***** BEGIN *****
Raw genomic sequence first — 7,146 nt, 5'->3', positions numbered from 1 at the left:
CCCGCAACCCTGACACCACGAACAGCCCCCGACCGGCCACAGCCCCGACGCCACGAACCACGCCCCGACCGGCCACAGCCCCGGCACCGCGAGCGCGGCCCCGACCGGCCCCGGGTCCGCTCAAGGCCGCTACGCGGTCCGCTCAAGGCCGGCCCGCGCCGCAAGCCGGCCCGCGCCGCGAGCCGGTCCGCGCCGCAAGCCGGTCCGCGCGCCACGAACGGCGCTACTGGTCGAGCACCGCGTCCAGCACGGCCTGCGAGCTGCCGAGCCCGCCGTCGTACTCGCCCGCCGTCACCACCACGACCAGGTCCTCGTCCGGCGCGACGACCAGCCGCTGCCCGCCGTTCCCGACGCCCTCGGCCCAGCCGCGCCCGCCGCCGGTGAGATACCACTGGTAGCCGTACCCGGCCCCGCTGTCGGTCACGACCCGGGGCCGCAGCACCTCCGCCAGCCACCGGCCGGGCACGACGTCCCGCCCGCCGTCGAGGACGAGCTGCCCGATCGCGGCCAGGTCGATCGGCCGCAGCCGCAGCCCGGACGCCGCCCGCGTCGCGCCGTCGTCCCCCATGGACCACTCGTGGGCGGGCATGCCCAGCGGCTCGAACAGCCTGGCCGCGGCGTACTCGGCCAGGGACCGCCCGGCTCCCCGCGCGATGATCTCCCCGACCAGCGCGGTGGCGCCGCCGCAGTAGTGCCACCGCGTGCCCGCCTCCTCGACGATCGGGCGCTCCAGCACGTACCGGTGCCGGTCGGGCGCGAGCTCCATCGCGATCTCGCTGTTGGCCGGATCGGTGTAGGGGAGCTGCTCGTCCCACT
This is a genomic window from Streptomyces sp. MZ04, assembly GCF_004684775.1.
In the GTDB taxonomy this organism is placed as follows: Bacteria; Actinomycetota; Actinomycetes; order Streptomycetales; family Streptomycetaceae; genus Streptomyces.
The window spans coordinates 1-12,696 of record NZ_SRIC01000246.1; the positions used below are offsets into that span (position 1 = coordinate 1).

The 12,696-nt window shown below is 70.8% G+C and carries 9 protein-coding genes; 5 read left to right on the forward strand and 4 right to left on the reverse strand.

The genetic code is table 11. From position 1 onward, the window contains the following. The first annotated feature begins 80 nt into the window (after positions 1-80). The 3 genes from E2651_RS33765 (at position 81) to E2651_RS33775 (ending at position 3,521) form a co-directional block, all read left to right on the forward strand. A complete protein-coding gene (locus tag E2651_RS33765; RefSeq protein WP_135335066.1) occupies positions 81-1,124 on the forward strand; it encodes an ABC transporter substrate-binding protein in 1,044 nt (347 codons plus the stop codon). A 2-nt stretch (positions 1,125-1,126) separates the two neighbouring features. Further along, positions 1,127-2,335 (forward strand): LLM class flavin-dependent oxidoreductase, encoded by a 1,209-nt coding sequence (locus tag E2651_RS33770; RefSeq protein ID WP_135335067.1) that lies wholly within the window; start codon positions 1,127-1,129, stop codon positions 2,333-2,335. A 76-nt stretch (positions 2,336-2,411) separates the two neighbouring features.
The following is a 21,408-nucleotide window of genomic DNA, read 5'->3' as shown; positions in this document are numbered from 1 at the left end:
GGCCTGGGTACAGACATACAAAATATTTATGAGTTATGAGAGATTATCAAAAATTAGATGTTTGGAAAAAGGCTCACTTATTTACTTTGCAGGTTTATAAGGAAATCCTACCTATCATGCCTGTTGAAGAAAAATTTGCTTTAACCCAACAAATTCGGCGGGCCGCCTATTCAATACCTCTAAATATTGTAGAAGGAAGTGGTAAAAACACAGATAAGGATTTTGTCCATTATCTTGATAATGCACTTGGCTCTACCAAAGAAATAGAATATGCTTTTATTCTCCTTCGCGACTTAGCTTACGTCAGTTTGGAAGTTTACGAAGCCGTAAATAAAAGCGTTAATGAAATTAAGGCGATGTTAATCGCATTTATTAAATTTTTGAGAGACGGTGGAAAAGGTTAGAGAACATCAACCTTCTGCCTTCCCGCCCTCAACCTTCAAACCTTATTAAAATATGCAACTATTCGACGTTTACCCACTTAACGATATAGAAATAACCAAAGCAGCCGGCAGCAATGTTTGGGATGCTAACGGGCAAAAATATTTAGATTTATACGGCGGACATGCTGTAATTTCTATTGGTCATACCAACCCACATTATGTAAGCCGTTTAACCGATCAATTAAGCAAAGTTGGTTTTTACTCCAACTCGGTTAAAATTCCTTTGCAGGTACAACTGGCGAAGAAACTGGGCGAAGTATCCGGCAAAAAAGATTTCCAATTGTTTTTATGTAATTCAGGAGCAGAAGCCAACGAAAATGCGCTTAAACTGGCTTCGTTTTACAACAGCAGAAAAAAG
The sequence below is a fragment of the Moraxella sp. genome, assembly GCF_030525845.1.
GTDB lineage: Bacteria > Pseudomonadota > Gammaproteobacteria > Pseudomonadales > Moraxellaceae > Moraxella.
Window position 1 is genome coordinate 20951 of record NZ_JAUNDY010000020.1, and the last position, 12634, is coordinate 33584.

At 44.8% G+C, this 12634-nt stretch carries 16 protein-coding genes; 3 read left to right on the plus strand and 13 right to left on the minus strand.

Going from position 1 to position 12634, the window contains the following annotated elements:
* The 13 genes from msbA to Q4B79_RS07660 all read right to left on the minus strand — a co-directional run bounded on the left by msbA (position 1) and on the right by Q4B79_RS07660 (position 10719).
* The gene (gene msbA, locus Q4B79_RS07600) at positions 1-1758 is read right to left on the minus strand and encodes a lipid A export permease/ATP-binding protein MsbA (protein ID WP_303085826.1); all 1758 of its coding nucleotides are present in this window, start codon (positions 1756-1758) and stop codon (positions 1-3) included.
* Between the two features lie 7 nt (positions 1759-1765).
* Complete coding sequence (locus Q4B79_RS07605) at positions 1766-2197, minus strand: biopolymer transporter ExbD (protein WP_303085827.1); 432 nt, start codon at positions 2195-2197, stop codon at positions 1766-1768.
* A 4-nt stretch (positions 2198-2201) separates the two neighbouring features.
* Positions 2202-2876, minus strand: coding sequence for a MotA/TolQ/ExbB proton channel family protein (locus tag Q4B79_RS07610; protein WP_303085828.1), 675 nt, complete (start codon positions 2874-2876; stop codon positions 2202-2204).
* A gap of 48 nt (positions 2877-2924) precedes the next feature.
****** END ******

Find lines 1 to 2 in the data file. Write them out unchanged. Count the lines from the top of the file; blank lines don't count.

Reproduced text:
Raw genomic sequence first — 7,146 nt, 5'->3', positions numbered from 1 at the left:
CCCGCAACCCTGACACCACGAACAGCCCCCGACCGGCCACAGCCCCGACGCCACGAACCACGCCCCGACCGGCCACAGCCCCGGCACCGCGAGCGCGGCCCCGACCGGCCCCGGGTCCGCTCAAGGCCGCTACGCGGTCCGCTCAAGGCCGGCCCGCGCCGCAAGCCGGCCCGCGCCGCGAGCCGGTCCGCGCCGCAAGCCGGTCCGCGCGCCACGAACGGCGCTACTGGTCGAGCACCGCGTCCAGCACGGCCTGCGAGCTGCCGAGCCCGCCGTCGTACTCGCCCGCCGTCACCACCACGACCAGGTCCTCGTCCGGCGCGACGACCAGCCGCTGCCCGCCGTTCCCGACGCCCTCGGCCCAGCCGCGCCCGCCGCCGGTGAGATACCACTGGTAGCCGTACCCGGCCCCGCTGTCGGTCACGACCCGGGGCCGCAGCACCTCCGCCAGCCACCGGCCGGGCACGACGTCCCGCCCGCCGTCGAGGACGAGCTGCCCGATCGCGGCCAGGTCGATCGGCCGCAGCCGCAGCCCGGACGCCGCCCGCGTCGCGCCGTCGTCCCCCATGGACCACTCGTGGGCGGGCATGCCCAGCGGCTCGAACAGCCTGGCCGCGGCGTACTCGGCCAGGGACCGCCCGGCTCCCCGCGCGATGATCTCCCCGACCAGCGCGGTGGCGCCGCCGCAGTAGTGCCACCGCGTGCCCGCCTCCTCGACGATCGGGCGCTCCAGCACGTACCGGTGCCGGTCGGGCGCGAGCTCCATCGCGATCTCGCTGTTGGCCGGATCGGTGTAGGGGAGCTGCTCGTCCCACT